They meet every week to paint on discarded canvases. For a couple of hours they express themselves through oil paints, then gather for lunch to discuss their shared creativity. Among their ranks are an actor, a filmmaker, a singer and a professor of mathematics. All of them, though, are serious artists. They call themselves the Hell’s Kitchen Painters.
Edla Cusick, whose work has been twice displayed in the National Academy’s Annual Exhibition, founded the group after she left her art teacher position at Hartley House, the Hell’s Kitchen not-for-profit community organization. The painters have met for 15 years. Cusick said that their work aims to recycle as much as possible. You could say their ambition is both to lessen waste and to add beauty.
“A network of guys helps us find canvases in the streets,” she said. “It’s a sad thing to me, how many canvases are discarded in the city — you find a bunch of them leaning up against a fire hydrant, and you know somebody died.”
Some members incorporate what’s already on the canvases into their own paintings, while others entirely obscure what was there and then begin their own work. For each, the process differs, and longtime Hell’s Kitchen Painters member Jo Ann Rosen said the variety of paintings speaks to the diversity of the group.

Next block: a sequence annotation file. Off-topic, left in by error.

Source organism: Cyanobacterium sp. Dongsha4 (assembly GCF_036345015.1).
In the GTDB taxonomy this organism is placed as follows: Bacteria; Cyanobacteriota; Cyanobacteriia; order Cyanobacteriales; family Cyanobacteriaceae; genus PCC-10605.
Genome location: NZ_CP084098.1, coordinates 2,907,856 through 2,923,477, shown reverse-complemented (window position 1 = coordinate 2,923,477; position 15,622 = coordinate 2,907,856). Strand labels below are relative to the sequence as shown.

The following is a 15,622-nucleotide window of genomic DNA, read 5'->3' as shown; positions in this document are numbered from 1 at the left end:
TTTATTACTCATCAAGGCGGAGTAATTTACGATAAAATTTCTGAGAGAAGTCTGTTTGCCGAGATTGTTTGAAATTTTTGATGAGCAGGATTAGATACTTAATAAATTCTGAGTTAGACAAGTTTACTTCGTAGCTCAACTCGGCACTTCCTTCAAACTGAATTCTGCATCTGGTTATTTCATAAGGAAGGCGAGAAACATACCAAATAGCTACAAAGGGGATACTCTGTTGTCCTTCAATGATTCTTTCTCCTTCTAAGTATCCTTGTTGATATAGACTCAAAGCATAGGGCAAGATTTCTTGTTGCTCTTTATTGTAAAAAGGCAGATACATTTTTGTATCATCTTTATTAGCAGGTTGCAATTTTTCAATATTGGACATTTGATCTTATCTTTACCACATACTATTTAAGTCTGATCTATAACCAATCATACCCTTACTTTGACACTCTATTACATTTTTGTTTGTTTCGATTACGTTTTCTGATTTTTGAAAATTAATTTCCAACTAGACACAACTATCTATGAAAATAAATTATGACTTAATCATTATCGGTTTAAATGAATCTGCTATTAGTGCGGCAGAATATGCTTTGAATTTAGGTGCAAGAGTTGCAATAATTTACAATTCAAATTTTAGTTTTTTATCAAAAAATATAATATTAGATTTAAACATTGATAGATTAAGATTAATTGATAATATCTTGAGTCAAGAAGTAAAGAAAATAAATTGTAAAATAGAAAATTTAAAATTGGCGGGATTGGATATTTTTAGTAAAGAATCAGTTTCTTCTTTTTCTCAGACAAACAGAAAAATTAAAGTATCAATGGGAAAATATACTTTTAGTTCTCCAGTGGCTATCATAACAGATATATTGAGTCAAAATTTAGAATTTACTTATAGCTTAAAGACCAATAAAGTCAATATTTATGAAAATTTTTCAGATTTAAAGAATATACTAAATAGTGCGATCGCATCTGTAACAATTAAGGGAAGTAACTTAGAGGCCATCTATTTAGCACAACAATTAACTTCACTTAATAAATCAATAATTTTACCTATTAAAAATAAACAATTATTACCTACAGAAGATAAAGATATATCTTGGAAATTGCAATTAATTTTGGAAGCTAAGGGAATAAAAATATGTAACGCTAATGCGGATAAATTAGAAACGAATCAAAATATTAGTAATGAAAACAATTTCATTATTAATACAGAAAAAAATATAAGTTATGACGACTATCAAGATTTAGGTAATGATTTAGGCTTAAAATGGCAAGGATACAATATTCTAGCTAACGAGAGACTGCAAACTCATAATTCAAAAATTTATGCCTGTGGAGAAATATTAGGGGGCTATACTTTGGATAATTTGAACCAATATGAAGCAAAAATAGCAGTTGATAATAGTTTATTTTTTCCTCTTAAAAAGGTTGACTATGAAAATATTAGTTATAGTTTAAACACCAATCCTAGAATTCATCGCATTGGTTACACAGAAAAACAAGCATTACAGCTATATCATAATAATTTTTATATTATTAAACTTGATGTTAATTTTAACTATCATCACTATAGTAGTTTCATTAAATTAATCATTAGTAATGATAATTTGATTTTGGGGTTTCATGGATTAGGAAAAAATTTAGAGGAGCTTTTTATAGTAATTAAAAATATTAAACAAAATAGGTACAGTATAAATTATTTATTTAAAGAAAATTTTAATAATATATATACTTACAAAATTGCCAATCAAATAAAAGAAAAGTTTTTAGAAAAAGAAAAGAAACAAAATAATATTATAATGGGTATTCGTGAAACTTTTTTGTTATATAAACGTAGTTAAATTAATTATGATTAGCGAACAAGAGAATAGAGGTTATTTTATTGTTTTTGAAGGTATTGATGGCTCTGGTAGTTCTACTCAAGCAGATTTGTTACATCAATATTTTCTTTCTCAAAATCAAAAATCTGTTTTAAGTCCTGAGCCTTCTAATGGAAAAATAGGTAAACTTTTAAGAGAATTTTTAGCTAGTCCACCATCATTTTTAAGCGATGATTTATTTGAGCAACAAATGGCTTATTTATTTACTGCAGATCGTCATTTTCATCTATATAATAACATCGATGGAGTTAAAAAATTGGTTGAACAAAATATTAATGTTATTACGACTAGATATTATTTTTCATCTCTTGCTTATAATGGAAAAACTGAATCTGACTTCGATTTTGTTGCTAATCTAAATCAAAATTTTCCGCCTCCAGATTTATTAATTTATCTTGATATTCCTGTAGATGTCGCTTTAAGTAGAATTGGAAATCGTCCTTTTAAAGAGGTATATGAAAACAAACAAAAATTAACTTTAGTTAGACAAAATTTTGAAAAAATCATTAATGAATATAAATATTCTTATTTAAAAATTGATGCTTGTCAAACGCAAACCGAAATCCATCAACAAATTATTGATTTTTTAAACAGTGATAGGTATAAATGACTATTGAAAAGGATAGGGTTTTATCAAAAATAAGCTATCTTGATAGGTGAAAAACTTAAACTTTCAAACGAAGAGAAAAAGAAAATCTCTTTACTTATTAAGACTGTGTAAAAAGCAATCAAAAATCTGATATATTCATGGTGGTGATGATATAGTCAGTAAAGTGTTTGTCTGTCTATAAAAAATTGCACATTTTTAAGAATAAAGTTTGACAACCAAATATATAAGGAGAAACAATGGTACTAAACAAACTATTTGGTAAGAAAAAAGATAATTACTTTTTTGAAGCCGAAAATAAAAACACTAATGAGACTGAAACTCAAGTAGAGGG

“The portraits I usually do are of family and friends in some sort of familiar surroundings, but what I really look forward to is the posture of people, since you can already identify someone because of the shape they’re standing or because of their gesture,” said Rosen, who studied at the Arts Students League and who earlier this year had one of her paintings show on a Times Square billboard. “Others do portraits as well. There are many still lives, beautiful landscapes, and one even — Myra Sobel — does market scenes from all over the world.”
Rosen and Sobel, who formerly had a career as a writer and editor, wanted to showcase the assorted expressions conveyed in the group’s paintings, so they helped organize an exhibition. It will run for an entire month at the Riverside Library, near Lincoln Center. This is the second time they have shown at the library.
“Everyone got more than one piece,” Rosen said. “There are about 60 works going into the exhibition, so we have to see how many will fit on the walls — we have three hours to put it all up.”
Each of the group’s 14 artists chose two to seven pieces to display.
The exhibition is dedicated to the memory of one the Hell’s Kitchen Painters own. Yvette Edelhart, who trained at The Art Students League and exhibited throughout the city, died on Sept. 16. She had a life that was closely intertwined with art, and worked at the Frick Collection a week before her death, members said.
“She was an extraordinary woman who decided at age 50 that she wanted to become an actress,” Cusick said. “I think we’ve used one of her Adirondack landscapes as the poster and the postcard for the show.”
The landscape was one of the last things Edelhart painted, and Cusick said that it is a marvelous occasion for an artist to have their last work also be their best. A reception for the exhibition’s opening is set for Saturday, Oct. 8 from 1-4 p.m at the library, 127 Amsterdam Ave., at 65th Street.